J. Lawton Collins

Collins headshot
Born in New Orleans in a large Irish Catholic family, Joseph Lawton Collins (1896-1987) spent 1912-13 at Louisiana State University, entered the US Military Academy at West Point and graduated 35th in his class of 139 in 1917, shortly before his 21st birthday. He served as platoon and company commander with the 22nd Infantry Regiment. Promoted to captain in 1918, he commanded the 3rd Battalion, 22nd Infantry Regiment and then the 3rd Battalion, 18th Infantry Regiment in France in 1919. He was assistant chief of staff, as a G-3 officer with the American Forces in Germany from 1920 to 1921.

Collins was a chemistry instructor at West Point from 1921 to 1925. He completed the company officer course at the US Army Infantry School at Fort Benning in 1926, and the advanced course at the US Army Field Artillery School at Fort Sill in 1927. He was an instructor in weapons and tactics at Fort Benning from 1927 to 1931 and, promoted to major in 1932, was executive officer of the 23rd Brigade in Manila, and assistant chief of staff, as a G-2 officer, with the Philippine Division from 1933 to 1934.

Collins graduated from the US Army Industrial College in 1937, and from the US Army War College in 1938 where he stayed as an instructor from 1938 to 1940. Promoted to lieutenant colonel in 1940, to colonel in 1941 as chief of staff of VII Corps, and to general rank in 1942, Collins was chief of staff of the Hawaiian Department from 1941 to 1942 and commanded the 25th Infantry Division on Oahu and in operations against the Japanese on Guadalcanal between 1942 and 1943 and on New Georgia in 1943. Transferred to the European Theater of Operations, Collins commanded the VII Corps in the Allied invasion of Normandy, in the battles of the Hürtgen Forest and of the Bulge and until the end of World War II in Europe in May 1945.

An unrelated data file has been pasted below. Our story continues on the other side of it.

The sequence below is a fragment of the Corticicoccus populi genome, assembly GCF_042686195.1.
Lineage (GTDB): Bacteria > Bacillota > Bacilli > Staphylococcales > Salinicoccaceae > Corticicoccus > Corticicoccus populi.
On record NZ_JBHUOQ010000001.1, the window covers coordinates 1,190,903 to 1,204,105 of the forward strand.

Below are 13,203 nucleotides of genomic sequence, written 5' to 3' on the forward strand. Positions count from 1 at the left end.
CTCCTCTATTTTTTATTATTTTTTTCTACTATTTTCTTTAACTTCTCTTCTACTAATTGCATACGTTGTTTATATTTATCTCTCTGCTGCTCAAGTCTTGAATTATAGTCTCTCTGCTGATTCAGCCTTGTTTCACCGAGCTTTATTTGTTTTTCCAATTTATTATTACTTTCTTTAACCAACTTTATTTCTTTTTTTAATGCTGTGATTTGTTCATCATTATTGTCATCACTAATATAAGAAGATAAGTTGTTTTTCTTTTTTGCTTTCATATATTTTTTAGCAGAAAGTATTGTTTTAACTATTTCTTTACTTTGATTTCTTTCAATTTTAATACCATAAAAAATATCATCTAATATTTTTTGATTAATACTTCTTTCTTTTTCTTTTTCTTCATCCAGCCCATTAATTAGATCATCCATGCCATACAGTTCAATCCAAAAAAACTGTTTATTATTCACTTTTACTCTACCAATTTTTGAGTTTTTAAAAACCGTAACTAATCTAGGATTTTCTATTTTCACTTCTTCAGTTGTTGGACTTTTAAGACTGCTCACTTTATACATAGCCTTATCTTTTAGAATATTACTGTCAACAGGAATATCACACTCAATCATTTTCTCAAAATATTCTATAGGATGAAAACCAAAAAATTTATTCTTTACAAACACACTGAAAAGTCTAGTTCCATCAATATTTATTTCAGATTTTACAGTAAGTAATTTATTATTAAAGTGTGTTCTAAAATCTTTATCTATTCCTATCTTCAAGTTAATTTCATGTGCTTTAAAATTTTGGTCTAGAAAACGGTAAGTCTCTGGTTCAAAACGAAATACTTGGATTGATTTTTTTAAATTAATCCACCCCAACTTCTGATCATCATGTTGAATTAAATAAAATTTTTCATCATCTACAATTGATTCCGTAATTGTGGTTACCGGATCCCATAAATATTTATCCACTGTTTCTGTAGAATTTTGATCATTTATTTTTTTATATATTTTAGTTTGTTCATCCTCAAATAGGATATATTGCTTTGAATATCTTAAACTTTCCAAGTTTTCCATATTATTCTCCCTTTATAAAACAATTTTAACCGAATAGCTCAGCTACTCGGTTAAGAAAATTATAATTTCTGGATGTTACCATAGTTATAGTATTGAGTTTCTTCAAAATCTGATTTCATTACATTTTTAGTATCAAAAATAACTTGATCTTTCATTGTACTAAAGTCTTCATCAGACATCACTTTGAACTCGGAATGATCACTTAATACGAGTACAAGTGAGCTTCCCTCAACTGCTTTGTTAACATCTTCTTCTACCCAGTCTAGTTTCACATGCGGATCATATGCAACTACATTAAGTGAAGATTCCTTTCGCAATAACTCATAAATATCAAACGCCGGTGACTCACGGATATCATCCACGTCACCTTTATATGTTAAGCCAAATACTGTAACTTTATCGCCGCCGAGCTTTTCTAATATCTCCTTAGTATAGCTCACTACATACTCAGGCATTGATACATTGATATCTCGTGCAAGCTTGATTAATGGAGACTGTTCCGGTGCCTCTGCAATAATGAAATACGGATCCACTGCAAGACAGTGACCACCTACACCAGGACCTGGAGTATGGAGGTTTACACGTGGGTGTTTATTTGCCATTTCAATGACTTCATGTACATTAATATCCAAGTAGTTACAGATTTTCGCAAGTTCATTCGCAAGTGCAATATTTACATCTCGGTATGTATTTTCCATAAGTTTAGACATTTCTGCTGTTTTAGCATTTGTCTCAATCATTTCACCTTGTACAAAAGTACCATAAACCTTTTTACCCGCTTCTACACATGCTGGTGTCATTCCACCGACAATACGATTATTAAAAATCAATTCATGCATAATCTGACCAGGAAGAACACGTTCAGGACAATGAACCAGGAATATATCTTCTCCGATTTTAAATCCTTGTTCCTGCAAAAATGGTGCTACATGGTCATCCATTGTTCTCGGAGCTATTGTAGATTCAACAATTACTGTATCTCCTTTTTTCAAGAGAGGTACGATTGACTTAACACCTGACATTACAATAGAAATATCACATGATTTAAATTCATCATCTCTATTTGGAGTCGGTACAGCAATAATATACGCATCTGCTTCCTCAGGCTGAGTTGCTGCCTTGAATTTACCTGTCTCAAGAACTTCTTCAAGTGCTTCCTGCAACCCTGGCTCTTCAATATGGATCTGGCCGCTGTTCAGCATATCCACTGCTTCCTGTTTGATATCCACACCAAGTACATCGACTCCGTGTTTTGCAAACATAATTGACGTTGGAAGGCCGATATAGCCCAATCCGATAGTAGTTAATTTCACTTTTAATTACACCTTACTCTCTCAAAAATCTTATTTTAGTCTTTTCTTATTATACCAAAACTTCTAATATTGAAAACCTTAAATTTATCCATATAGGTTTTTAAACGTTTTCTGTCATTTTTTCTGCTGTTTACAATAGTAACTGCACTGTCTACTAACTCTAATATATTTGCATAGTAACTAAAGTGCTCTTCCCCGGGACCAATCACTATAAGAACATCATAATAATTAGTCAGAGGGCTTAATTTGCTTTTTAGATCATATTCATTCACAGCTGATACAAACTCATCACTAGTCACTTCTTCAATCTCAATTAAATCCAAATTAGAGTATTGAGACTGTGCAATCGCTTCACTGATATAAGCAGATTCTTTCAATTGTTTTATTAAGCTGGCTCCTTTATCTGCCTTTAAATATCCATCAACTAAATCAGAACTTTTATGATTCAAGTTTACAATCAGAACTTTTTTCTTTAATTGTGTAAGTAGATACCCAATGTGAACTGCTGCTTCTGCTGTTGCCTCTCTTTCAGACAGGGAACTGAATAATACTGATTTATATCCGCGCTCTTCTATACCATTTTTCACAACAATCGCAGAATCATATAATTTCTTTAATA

After the war, Collins was chief of staff of Army Ground Forces until December 1945, director of information of the US Army from 1946 to 1947, Vice Chief of Staff of the US Army from 1947 to 1949 and Army Chief of Staff from 1949 to 1953 throughout the Korean War. He was the US representative to NATO from 1953 to 1954 and special US representative in Vietnam with ambassadorial rank from 1954 to 1955. He retired from active service in 1956, after almost 40 years of military service. In 1957 he became vice chairman of the board of Pfizer International subsidiaries. His books are his autobiography,
Lightning Joe, and War in Peacetime: The History And Lessons of Korea.


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